In the Thursday, July 27, Op-Ed by Seattle City Council members Lisa Herbold, Sally Bagshaw and Mike O’Brien, we asked readers whether they supported charging developers impact fees to help pay for Seattle’s explosive growth, specifically to pay for transportation, parks, schools and fire facilities. Here is a sampling of the responses.
Yes! We have been urging developer impact fees for years. Two neighborhood surveys via my newsletter, “4 to Explore: A Northeast Neighborhoods Newsletter,” showed more than 85 percent support.
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Real estate developers have recently built a lot more in Northeast Seattle, while our schools have become more overcrowded. Real estate developers have packed Ballard and other neighborhoods with new buildings, while our roads, bridges and related sidewalks are overdue for repair. After successfully lobbying for higher building heights, developers and profitable companies are rapidly filling out South Lake Union, but there is no new fire station.
More than 75 cities in Washington State charge the one-time impact fee to developers and investors of new projects to help offset increased infrastructure costs caused by the new developments and their new occupants.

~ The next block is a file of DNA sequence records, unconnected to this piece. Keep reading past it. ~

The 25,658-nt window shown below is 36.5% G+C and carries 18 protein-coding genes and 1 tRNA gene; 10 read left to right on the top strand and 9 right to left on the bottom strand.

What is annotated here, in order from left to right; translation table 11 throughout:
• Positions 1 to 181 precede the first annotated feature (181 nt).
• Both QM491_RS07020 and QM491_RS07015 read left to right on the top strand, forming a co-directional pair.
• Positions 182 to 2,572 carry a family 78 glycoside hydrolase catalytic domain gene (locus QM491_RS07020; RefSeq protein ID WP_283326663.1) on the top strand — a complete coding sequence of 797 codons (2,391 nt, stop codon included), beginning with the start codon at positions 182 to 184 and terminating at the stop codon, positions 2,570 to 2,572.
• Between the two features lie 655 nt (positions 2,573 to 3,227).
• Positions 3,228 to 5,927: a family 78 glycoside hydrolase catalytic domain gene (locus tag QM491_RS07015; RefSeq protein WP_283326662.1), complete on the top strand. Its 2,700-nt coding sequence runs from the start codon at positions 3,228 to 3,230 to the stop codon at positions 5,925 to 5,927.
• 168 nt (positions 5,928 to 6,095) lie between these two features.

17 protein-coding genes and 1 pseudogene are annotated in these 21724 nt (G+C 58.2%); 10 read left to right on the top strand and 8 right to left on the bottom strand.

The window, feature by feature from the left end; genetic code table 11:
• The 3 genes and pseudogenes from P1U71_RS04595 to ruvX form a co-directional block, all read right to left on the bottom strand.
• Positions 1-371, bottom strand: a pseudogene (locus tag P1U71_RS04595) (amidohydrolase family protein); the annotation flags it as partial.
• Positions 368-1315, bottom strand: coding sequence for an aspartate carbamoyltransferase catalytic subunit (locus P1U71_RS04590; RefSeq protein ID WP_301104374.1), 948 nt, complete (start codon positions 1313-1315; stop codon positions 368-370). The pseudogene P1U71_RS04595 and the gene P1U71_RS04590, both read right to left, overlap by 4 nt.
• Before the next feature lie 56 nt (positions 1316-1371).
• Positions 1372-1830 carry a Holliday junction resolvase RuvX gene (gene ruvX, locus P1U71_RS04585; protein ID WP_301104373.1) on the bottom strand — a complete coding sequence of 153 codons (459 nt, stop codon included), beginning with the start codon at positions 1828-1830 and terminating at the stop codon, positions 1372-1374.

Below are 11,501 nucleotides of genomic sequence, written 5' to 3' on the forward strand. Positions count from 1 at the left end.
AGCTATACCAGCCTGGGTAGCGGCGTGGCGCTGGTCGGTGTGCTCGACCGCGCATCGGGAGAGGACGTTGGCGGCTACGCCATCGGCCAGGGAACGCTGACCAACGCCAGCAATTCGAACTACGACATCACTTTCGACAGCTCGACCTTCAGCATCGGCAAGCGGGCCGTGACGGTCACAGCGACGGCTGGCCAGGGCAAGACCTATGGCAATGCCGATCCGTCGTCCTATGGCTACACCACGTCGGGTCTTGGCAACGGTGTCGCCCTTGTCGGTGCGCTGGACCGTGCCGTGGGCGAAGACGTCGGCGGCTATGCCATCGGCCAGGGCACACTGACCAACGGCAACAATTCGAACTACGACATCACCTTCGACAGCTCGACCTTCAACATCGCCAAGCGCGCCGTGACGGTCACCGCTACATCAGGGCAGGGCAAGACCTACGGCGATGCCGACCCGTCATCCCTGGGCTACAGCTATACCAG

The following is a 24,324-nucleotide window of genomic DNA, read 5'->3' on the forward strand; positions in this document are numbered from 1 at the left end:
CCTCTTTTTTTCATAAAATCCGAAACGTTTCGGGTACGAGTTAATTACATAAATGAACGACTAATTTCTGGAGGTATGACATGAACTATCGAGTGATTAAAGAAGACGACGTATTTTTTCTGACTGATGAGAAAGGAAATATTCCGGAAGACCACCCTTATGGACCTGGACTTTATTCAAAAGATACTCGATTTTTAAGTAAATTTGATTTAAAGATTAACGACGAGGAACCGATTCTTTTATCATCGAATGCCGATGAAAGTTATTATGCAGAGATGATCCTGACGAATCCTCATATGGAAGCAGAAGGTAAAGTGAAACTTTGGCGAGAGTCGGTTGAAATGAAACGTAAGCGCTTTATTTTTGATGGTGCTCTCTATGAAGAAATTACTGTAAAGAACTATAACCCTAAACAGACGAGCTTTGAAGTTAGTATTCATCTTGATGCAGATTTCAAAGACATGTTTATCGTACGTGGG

Alex Pedersen, Seattle
Step up for schools
Seattle has a school-construction crisis. We are growing at 1,000 students a year. All the mothballed schools have been reactivated. The state gave the cities responsibility for helping to fund schools when it created impact fees in the Growth Management Act.
Roads, parks and fire stations have their own revenue sources in Seattle. Statewide, school construction is the No. 1 use of impact fees. Seattle has never stepped up to its responsibility to help fund school construction. The city should dedicate impact fees to lowering class sizes, the best way to improve our schools.
Sarajane Siegfriedt, Seattle
In addition to impact fees to fund transportation, schools and open space, developers should also provide Americans with Disabilities Act-compliant sidewalks.
Also, replace (not simply repair) the streets and sidewalks surrounding developers’ projects upon completion.
Betsy McCarthy, Seattle
Developer impact fees? Absolutely, it’s about time!
I cannot believe how long Seattle has avoided this very obvious way of providing for the public good. As the city becomes more dense, I keep asking, “Where is the quid pro quo?” Where are the public amenities that should follow these large projects that impact our neighborhoods? Where is the open space for the tenants who occupy all the condos that sprout up like so many mushrooms. Where is the traffic and parking mitigation?
If developers impact our neighborhoods, then they need to buck up, literally. I fully support the Seattle City Council’s proposed plan to charge developer impact fees. Fair is fair.
Jim Rymsza, Seattle